Business & Economy

Fear grows over gasoline shortages in Venezuela

By Ron Gonzalez

Caracas, Apr 21 (efe-epa).- Juan Hernandez has worked as a water-truck operator for 20 years. But he has been unable to ply his trade for the past five days due to severe shortages of gasoline in that oil-rich Caribbean nation, where panic is starting to set in over the scarcity of a product that was once widely available at dirt-cheap prices.

Many fear the lack of supply will impede the delivery of food to supermarkets and the mobility of essential vehicles in the country, even as the black-market sale of fuel is proliferating and motorists wait in interminable lines at service stations.

“This is the first time I’ve waited in this line,” Wilmer Suarez, a food distributor, told Efe after having spent more than three hours queuing at a gas station in Guatire, a city near Caracas.

But with hundreds of cars in front of him, he said he feared going home empty or in a best-case scenario being able to put just a few liters in his tank.

“I only have half a tank,” said the 27-year-old, who even during the coronavirus-triggered lockdown in Venezuela had been distributing a half ton of food per day in an old delivery truck but now finds himself immobile due to the fuel scarcity.

Hernandez, for his part, said his customers – all located in the cities of Guarenas and Guatire, near the capital – call him every day looking to refill their jerry cans. But he is unable to transport his product due to a lack of fuel.

Reflecting on the future of his business, Hernandez said he fears a rival operator will wrest away a clientele it took him two decades to build.

Meanwhile, an even more pressing concern in the short term is how he will put food on the table.

Mario Suarez, a 63-year-old trucker who wears a surgical mask while waiting in a long line at a service station in downtown Caracas, said he is wary about contracting Covid-19 but also is concerned about violent crime.

He said that on Sunday a man was wounded by gunfire while resisting a robbery attempt at a gas station in Venezuela’s capital.

According to several eyewitnesses, two armed young men arrived at a gas station and robbed several people who were waiting to fill up their tanks. Despite the theft and gunshots, no one gave up their place in line, they said.

But other people – many of whom fall below the poverty line with earnings of less than $10 a month – will fill their tanks several times a day and sell gasoline on the black market, in violation of strict controls on fuel distributions established by leftist President Nicolas Maduro’s administration.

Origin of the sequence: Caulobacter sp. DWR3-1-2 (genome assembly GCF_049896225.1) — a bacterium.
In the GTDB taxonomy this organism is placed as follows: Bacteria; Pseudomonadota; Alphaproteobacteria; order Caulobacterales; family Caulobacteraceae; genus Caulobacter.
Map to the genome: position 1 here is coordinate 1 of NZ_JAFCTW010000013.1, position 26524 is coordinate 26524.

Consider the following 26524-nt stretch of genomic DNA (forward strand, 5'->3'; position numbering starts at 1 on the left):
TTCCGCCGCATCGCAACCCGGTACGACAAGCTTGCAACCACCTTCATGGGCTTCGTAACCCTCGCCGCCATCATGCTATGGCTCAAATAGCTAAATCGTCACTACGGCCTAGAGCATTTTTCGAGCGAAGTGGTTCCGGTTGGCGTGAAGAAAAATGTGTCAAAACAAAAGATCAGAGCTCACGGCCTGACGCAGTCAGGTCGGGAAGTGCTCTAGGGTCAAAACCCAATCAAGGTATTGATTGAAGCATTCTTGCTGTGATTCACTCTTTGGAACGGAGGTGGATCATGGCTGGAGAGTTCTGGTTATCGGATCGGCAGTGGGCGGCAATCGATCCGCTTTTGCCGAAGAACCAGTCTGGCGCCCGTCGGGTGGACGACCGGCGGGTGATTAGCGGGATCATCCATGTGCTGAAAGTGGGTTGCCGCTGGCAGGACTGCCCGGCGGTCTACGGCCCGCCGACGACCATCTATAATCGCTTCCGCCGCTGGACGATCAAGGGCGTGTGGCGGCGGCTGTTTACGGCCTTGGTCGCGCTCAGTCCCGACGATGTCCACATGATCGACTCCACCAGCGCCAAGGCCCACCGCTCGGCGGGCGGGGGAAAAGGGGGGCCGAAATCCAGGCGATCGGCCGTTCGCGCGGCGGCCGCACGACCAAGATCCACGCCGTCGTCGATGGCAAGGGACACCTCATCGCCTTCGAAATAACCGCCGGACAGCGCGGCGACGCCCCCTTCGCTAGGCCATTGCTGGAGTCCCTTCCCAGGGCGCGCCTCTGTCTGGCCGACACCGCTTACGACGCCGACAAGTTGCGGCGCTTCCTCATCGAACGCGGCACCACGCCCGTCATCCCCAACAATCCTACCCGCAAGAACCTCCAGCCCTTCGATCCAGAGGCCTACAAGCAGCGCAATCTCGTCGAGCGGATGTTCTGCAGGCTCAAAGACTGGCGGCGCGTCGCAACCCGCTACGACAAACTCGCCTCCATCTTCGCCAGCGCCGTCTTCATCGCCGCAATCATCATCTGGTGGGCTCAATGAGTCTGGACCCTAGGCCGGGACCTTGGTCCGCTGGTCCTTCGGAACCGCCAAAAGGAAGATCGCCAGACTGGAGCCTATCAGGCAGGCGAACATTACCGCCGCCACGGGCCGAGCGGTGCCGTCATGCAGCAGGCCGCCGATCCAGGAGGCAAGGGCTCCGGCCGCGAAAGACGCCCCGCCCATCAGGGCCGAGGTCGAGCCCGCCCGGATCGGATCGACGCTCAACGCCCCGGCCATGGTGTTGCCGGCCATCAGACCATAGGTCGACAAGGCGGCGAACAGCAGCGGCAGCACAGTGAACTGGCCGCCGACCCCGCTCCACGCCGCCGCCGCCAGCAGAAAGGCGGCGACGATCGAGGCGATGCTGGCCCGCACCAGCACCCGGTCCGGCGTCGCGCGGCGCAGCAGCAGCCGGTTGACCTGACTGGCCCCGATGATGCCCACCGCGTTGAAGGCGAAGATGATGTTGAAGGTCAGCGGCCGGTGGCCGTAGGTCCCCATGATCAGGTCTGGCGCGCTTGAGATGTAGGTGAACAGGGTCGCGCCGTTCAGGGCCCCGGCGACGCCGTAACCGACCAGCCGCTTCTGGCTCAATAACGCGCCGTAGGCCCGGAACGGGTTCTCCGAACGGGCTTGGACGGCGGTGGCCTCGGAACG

These “bachaqueros” have found a new economic opportunity amid the fuel shortages, which Venezuela’s government blames on the severe sanctions the United States has imposed on the lifeblood oil industry and Washington and its allies – who are seeking regime change – say has been caused by Maduro’s socialist economic policies.

At another moment these black-market operators sold other items of basic necessity – food, soap and deodorant – that had become scarce amid the worst economic crisis in the nation’s history.

Although Venezuelans have long considered extremely inexpensive gasoline to be a birthright, that privilege no longer exists when the only way they to obtain the fuel is by buying it from a “bachaquero” for a dollar a liter.

That means the cost of filling up one’s tank can rise to at least $40 in a country where minimum salaries and pension payments barely exceed $2 a month.

Bachaqueros smuggled gasoline for years from Venezuela to Colombia vía passages in the western state of Zulia, looking to sell the product at a higher price in the neighboring country.

Venezuela’s government was largely ineffective in preventing that illegal activity, which cost the nation between $10 billion and $15 billion annually, although it is now redoubling its efforts to crack down on the black-market sale of gasoline as US sanctions and plunging global crude prices have contributed to a steep drop in the South American country’s oil production and refinery output.

But the illegal sale of fuel in Venezuela does not yield significant profits and is a risky business. On Monday, Venezuela’s Attorney General’s Office announced the arrest of a group of suspects accused of reselling gasoline, including several military personnel in Zulia state.

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